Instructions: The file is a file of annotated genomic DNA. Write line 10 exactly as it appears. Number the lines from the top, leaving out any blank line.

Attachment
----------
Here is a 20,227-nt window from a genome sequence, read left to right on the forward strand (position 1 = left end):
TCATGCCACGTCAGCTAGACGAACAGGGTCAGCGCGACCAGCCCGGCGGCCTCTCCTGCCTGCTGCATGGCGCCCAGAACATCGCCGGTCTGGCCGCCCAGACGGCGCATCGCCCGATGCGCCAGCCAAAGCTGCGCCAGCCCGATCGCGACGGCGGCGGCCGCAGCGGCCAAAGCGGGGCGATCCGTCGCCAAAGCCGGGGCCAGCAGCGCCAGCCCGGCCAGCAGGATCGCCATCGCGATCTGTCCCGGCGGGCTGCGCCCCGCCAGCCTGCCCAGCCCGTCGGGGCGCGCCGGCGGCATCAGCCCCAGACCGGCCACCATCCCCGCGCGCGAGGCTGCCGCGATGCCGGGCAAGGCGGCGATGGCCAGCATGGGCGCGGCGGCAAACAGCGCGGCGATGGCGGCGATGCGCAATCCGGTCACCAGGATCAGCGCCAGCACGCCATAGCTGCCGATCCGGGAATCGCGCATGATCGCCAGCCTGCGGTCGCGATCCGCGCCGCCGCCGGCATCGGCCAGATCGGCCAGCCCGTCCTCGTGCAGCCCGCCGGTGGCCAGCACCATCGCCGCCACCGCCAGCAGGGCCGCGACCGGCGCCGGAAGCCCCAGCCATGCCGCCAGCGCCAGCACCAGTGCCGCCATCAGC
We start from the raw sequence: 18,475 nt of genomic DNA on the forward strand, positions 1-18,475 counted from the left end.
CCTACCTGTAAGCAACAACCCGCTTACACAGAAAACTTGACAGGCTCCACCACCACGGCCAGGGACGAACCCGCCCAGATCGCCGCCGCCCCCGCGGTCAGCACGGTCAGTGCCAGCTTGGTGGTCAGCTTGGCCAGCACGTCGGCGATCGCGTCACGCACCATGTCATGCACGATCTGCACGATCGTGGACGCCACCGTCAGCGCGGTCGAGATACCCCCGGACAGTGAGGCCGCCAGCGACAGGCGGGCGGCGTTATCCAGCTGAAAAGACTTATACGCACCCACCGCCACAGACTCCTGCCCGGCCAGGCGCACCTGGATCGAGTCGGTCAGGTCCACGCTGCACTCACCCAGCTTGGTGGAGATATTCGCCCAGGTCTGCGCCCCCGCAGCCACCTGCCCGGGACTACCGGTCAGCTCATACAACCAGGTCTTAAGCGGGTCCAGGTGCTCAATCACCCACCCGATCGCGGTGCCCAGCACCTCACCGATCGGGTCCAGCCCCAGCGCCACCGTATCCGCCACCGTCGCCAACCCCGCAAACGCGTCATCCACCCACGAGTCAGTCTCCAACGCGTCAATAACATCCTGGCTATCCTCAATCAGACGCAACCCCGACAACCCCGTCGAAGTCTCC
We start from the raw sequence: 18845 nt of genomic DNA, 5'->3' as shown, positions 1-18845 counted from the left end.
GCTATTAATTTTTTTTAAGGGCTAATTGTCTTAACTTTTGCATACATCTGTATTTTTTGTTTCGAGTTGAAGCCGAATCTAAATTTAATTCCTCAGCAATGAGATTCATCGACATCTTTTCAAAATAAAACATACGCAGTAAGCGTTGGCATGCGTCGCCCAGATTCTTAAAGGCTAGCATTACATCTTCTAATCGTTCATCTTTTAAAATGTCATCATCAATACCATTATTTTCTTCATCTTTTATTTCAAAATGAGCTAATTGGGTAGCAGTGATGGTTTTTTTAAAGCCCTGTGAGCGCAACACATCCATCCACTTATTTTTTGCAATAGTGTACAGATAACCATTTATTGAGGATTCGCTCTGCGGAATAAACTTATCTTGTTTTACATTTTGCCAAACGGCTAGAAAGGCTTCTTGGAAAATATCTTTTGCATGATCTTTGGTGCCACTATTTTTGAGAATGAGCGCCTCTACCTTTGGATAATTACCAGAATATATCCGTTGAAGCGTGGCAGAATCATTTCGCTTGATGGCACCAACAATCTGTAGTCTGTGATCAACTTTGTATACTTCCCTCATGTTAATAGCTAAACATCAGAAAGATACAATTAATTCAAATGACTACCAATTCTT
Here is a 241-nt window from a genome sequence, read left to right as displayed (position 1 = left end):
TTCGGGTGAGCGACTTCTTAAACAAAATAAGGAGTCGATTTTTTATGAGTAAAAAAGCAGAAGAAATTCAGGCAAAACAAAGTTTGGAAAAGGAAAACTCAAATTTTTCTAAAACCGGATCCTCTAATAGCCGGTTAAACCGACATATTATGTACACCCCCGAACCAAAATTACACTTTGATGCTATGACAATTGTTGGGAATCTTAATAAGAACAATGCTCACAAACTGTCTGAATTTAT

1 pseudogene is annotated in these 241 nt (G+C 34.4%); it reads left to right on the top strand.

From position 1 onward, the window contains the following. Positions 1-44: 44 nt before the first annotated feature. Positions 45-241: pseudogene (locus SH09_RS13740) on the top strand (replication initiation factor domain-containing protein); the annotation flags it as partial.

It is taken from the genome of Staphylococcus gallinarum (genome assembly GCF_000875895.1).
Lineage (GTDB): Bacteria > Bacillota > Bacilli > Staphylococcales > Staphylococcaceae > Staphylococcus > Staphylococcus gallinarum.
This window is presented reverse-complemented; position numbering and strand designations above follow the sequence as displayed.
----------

From position 1 onward, the window contains the following. Positions 1-44: 44 nt before the first annotated feature. Positions 45-241: pseudogene (locus SH09_RS13740) on the top strand (replication initiation factor domain-containing protein); the annotation flags it as partial.